Go online and get involved at www.alnwickmusicfestival.com

Photos above: Orlyk – Ukrainian Folklore.  Camera: Nikon D800. Lens 70 – 200 mm f2.8 VRII
Taiko Drummers
Photos above: Mugenkyo Taiko Drummers at Alnwick Music Festival. Camera: Nikon D800. Lens 70 – 200 mm f2.8 VRII
Thirlestane vintage car rally
Thirlestane vintage car rally, looking the part.
Early summer 2016

One of the few good days so far this summer was spent at Thirlestane Castle, Lauder, at the Borders Vintage Automobile Club’s rally on the first weekend in June. A very busy show with a very large collection of vintage vehicles of all shapes and sizes, all beautifully and enthusiastically maintained to a very high standard.

Photo above: A 1930 Riley Sports, in the foreground, waits with other vintage vehicles in the main arena.
Photo left: Looking the part is an important element of the rally.

Camera: Nikon D800. Lens 70 – 200 mm f2.8 VRII

End of April 2016

Spring Bank Holiday this weekend and winter is still with us! The Daffodils are also feeling the heavy weight of a spring snowfall! Camera: Lumix LX100.

Queens Birthday Beacon at Glanton
Yellow Labradors

Above: The Queen's 90th Birthday haystack beacon on Glanton Pyke in Northumberland. Camera: Lumix LX100 wih Leica f1.7-2.8, 24-75mm VS lens.

Left: Our near-neighbour's two Labrador dogs sit on the garden wall and watch the World go by; or more correctly, a lady dog on the far side of the road!
Camera: Lumix as above.

April 2016

An interesting month with commissions for portraits, cars and other such subjects.

For some time I have been looking for a small, easily carried, un-assuming “point and shoot” camera that does not take up most of your luggage allowance when travelling, but, at the same time, is capable of producing something near the sort of results that I have come to expect from my higher end and very much heavier and bulkier Nikon DSLRs and lenses. Not an easy ask, but I have recently been given a Lumix LX100 camera, with, most importantly, a Leica f1.7-2.8, 24 - 75 mm lens. Without going into technical details, I have found this camera to be a little gem. It is somewhat retro in design, but because of this, it is totally understandable, controllable and user friendly and an ideal, quickly adjusted, travelling companion. I shoot mainly RAW files in aperture priority and this camera certainly fulfils all the needs I have for rapid adjustment and travelling light, but without sacrificing too much on the quality front. It has also got a lot of whistles and bells that I will probably never use, but it's video ability, to mention one, is certainly a very impressive extra.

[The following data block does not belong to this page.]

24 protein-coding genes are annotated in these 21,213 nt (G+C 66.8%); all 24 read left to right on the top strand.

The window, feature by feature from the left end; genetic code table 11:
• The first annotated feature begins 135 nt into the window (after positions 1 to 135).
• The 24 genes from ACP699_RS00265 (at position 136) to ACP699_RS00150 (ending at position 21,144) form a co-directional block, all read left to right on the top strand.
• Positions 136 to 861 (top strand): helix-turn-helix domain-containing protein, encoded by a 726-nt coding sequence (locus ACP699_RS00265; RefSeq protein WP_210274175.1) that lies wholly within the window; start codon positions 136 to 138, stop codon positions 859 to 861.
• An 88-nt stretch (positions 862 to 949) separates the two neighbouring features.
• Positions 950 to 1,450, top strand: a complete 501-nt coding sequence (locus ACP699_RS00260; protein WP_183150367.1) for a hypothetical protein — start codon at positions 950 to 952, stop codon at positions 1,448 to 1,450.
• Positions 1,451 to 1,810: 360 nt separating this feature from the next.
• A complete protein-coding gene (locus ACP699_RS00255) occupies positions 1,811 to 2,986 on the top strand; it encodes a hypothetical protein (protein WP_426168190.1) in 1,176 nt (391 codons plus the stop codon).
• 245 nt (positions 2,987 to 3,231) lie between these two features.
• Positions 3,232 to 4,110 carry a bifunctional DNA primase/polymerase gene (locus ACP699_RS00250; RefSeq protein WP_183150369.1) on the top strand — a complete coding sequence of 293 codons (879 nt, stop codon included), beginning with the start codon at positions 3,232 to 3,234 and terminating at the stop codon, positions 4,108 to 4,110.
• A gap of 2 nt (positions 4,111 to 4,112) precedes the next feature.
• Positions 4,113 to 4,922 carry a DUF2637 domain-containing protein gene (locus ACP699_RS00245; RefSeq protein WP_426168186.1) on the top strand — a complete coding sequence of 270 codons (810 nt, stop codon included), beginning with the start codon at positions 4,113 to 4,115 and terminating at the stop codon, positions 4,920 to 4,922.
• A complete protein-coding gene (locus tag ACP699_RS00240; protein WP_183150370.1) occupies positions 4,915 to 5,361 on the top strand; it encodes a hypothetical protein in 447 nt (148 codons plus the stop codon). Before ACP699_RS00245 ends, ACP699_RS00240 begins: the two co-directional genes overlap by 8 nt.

The photographs above and on the left were taken using the Lumix LX100.

Left: Primulas surviving amongst the corrugated iron and other rubbish in a neglected corner of an abandoned allotment.
Camera: Lumix as above.

Winter in the Cheviot Hills
February - March 2015

Not very much snow this winter, although it doesn’t seemed to have stopped raining since returning from Canada in January. A quiet period with time to explore the plethora of photo effects and overlays that are to be found out there free on the web, so that people can turn their mobile phone photos into works of art! With a little adjustment in Photoshop, some of the available overlays can produce really quite interesting results.

Photo above: The Cheviot Hills in a light covering of snow. The photo was converted to high gain black and white using Adobe Photoshop Express.
Picture below left. A Photoshop mono conversion of a photo previously finished in Portrait Pro Studio 15 (not free).
Picture below right. Another glamour shot incorporating an overlay found in the standard free app version of Pixlr.

Dionne headshot
Dionne sitting